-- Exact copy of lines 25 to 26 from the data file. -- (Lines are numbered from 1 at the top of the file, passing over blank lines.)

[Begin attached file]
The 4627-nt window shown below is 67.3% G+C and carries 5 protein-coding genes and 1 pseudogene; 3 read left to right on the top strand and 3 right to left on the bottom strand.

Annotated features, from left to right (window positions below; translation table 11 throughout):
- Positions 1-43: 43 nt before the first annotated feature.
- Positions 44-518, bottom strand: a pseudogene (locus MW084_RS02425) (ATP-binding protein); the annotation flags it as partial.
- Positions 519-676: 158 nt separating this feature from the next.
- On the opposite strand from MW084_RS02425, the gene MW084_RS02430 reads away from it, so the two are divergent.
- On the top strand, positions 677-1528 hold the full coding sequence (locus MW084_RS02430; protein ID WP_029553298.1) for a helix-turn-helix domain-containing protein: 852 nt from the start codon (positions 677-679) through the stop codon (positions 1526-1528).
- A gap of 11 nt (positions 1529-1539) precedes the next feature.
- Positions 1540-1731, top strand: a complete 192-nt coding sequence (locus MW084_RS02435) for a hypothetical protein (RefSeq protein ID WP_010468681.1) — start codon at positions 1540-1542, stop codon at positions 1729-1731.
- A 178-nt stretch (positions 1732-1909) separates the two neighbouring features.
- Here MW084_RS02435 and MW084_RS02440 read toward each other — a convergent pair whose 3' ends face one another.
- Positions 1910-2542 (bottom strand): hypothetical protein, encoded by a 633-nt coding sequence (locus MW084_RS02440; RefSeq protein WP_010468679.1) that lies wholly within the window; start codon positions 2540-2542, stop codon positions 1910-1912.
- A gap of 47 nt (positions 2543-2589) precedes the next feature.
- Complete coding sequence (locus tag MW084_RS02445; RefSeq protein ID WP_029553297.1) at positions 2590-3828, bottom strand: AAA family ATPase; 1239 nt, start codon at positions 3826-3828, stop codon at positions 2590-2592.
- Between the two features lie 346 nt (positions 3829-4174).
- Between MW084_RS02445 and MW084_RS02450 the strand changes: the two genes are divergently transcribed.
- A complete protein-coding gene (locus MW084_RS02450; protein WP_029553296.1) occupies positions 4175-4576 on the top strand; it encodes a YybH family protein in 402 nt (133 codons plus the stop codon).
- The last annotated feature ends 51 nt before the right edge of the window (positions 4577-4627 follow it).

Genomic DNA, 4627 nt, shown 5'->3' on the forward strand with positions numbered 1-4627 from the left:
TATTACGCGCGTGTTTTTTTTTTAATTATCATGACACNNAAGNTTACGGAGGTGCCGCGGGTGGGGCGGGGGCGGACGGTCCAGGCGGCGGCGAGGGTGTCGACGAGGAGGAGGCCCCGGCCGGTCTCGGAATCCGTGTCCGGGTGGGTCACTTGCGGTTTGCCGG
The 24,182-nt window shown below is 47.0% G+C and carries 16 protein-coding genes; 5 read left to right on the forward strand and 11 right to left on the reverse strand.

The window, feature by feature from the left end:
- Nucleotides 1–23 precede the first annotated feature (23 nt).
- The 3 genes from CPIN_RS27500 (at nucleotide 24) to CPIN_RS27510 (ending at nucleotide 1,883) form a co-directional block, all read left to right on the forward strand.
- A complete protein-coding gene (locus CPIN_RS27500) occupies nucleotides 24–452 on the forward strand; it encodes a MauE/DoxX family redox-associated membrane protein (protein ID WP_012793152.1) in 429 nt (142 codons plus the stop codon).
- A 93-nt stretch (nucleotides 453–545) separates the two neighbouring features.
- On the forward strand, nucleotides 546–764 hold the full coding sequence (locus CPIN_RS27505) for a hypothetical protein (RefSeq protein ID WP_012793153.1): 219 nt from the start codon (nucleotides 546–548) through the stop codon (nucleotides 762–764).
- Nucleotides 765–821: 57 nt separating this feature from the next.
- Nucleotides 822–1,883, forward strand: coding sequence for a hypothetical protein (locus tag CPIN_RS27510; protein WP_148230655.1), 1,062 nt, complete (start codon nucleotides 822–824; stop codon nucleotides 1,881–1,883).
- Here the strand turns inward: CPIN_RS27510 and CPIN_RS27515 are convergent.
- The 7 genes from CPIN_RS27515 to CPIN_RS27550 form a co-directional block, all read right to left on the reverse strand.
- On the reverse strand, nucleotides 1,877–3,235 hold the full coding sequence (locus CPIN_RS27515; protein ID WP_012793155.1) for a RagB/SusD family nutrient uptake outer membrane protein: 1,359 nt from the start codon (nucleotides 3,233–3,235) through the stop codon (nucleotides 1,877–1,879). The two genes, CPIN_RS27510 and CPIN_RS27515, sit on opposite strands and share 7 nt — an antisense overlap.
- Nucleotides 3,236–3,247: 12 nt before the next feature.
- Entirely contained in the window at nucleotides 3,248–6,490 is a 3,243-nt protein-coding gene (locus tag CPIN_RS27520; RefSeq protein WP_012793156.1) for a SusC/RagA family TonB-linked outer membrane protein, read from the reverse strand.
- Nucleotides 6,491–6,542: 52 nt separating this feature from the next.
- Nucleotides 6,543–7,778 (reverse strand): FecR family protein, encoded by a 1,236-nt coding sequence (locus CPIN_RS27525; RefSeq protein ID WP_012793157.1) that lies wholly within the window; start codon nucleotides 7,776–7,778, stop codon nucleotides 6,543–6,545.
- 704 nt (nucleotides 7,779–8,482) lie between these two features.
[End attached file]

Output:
- A complete protein-coding gene (locus CPIN_RS27500) occupies nucleotides 24–452 on the forward strand; it encodes a MauE/DoxX family redox-associated membrane protein (protein ID WP_012793152.1) in 429 nt (142 codons plus the stop codon).
- A 93-nt stretch (nucleotides 453–545) separates the two neighbouring features.